note: entire contents copyright 2008 by Beverly Creasey
You might not think so at first blush, but SpeakEasy Stage’s delightfully chilling THE SEAFARER (playing through Dec. 14th) is actually a dark, brooding, Dublin CHRISTMAS CAROL. The Conor McPherson tale of redemption is set on Christmas Eve, just like the Dickens’ story --- and McPherson’s central character, like Scrooge, has given up on happiness when he’s visited by a ghost (of sorts) from a Christmas twenty-five years past.
Director Carmel O’Reilly reunites some of Sugan Theatre’s best collaborators from seasons past as well, making THE SEAFARER crackle with suspense. Even before the play begins, when Billy Meleady enters the sorry, bottle strewn parlor and flicks at a finicky bulb illuminating a portrait of Jesus, you know something bad is going to happen--- because that bulb just gives up the ghost (so to speak). J. Michael Griggs’ inspired, down-at-heel living room set is plastered with ale and beer posters so it’s certain some serious drinking will follow. And does it ever!
Meleady has returned to the old homestead to care for his seedy, alcoholic, recently blinded brother---not an easy task given the old boy’s nasty temperament. Meleady is as melancholy and defeated as Bob Colonna is oblivious of his younger brother’s pain. The two play off each other seamlessly, no piece of cake given McPherson’s staggered, halting dialogue. The two play host to a riot of thirsty guests, including Larry Coen as a hilarious sad sack whose wife has pitched him out, never a good sign on Christmas Eve. McPherson’s deft hand at storytelling keeps you so entertained that you don’t see the delicious end coming right at you.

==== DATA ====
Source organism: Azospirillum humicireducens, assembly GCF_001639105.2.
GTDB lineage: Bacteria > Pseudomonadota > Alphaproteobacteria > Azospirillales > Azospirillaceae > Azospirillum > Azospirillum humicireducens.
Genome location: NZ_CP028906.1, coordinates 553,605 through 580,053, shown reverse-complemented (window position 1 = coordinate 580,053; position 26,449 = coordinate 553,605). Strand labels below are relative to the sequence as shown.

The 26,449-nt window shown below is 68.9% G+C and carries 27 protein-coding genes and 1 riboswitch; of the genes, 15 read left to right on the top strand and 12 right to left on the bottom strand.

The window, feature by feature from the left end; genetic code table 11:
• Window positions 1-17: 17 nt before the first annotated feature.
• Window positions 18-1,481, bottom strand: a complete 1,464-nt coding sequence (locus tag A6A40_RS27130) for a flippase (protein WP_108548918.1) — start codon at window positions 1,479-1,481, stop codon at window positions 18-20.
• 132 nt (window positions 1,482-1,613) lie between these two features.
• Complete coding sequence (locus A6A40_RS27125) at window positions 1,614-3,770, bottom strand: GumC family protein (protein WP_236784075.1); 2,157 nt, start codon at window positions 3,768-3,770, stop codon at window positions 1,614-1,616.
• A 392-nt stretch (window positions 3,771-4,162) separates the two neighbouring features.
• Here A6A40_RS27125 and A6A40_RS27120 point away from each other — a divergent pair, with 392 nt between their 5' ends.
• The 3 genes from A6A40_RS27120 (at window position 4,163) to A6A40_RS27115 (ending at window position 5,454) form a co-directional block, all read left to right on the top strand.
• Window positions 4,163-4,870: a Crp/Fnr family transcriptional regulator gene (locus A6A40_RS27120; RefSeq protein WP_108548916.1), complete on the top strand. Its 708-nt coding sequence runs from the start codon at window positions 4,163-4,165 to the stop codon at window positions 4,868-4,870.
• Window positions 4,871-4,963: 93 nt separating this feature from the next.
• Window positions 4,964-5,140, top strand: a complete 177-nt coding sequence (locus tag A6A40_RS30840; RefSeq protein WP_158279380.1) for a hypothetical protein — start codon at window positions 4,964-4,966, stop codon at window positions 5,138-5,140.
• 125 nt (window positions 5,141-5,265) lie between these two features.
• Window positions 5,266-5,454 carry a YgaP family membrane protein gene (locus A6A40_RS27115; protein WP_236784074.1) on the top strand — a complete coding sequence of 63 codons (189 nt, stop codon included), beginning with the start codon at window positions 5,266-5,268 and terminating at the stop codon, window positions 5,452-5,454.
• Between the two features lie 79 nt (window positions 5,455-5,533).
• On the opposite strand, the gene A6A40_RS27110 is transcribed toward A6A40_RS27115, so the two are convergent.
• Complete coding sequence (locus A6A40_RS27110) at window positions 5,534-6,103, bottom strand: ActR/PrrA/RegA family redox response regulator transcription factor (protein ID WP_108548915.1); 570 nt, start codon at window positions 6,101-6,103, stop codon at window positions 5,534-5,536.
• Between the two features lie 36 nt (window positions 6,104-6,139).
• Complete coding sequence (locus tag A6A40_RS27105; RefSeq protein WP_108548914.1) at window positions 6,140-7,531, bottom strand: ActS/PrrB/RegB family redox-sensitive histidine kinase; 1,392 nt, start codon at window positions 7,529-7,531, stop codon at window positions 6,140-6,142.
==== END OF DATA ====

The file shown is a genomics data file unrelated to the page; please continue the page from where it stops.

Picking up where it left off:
Ciaran Crawford adds a nice edge as Meleady’s rival and Derry Woodhouse commands the stage as the elegant, eerie stranger with the hidden agenda. Woodhouse’s ironic laugh seems to emanate from below the floorboards---and the low notes in his voice literally bounce off the walls. You do not want this man in your house and you certainly do not want him in your poker game.
Woodhouse is plenty scary, even without John Malinowski’s unholy lighting for his horrific and because of his skillful portrayal, actually touching “perverse ode” to mankind. I felt pity for him. Benjamin Emerson’s howling wind conjures up a bleak image of the lonely mariner, like the Flying Dutchman, doomed to sail the seven seas for eternity.